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Home Reviews Raindance 2011 Raindance Review: X: Night of Vengeance
Raindance Review: X: Night of Vengeance Print E-mail
Written by Ivan Radford   
Thursday, 06 October 2011 17:45

“Ladies and gentlemen. I’d like you to meet Giles. He’s quick to learn, eager to please. He doesn’t get tired. And he goes off like a firecracker,” says Holly. Then she takes off all her clothes and shags him on the living room floor in front of a group of excited housewives.

Welcome to Sydney, world capital of sex and hookers. Apparently. Jon Hewitt’s X is a thriller set in the seedy underbelly of the Australian city. And things couldn’t be seedier if the movie starred Peter Stringfellow eating a bag of seed covered in linseed oil and planting flowers in the garden.

No wonder veteran prostitute Holly (Viva Bianca) is looking for a way out.

Into this world strays Shay (Hanna Mangan Lawrence), the kind of naïve young girl who gives money to any hungry girl she sees on the streets and doesn’t know what to do once she’s in a client’s car. Of course, everything comes crashing down around her extremely short skirt when she agrees to help Holly out in a threesome with a rich gangster, only to end up witnessing to a murder.

On the run from bent cops and not very nice drug dealers, Shay and Holly fight to survive on the streets. It’s like Some Like It Hot, but without the feel-good banter or humourous cross-dressing. And it’s about prostitutes. And it’s set in Australia.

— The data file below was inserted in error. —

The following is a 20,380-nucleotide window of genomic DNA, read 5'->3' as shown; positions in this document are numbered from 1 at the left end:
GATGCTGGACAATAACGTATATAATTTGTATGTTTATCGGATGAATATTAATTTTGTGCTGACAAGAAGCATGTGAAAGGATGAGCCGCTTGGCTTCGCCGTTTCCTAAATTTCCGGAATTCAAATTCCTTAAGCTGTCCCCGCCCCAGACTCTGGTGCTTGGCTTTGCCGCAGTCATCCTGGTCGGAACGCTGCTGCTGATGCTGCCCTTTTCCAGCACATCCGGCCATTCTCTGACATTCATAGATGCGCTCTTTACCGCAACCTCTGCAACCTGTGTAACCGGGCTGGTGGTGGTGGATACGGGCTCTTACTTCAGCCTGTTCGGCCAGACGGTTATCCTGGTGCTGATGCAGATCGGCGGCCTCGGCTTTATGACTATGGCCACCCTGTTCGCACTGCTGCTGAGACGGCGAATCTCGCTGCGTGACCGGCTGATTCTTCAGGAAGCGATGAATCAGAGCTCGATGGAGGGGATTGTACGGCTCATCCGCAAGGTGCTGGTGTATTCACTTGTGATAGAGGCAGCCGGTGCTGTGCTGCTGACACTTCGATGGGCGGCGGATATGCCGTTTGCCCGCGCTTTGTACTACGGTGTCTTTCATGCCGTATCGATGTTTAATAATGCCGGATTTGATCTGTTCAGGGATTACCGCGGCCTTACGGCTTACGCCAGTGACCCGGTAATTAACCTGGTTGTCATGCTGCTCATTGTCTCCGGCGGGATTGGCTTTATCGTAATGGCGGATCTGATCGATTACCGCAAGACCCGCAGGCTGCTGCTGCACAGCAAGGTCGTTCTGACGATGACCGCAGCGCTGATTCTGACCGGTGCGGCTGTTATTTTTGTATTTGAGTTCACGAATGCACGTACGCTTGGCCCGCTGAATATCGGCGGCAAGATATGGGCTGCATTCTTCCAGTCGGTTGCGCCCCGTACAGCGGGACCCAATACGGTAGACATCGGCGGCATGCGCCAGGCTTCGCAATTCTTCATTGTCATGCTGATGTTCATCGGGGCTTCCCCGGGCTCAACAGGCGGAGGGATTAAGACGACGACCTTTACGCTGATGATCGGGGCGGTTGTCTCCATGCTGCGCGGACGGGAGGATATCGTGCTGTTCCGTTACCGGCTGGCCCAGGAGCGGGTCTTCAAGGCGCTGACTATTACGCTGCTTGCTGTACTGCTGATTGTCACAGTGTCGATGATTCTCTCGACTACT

This is about as bleak a portrayal of the sex industry as you could imagine – a good thing, because Hewitt tries not to glamorise the lifestyle and to avoid leery exploitation. This is grim, gritty and (presumably) realistic. At one point Shay eats a McDonalds. Could things get any worse?

Things continue in this uncomfortable vein for almost 90 minutes – and once the running kicks in halfway through, the handheld cameras, neon landscapes and solid performances from both Bianca and Lawrence keep the low-key violence raw. It’s a shame, then, that X takes so long to get moving, but doesn't build a stronger emotional bond with its characters.

Still, if you can handle some of the graphic scenes and brutal tone, X is a curiously gripping little film. But if you almost stopped reading at the end of the first paragraph, you’ll find it more awkward than the time I was propositioned by a lady of the night in Wardour Street. At two o'clock. On a Saturday afternoon. In front of children.

 X: Night of Vengeance review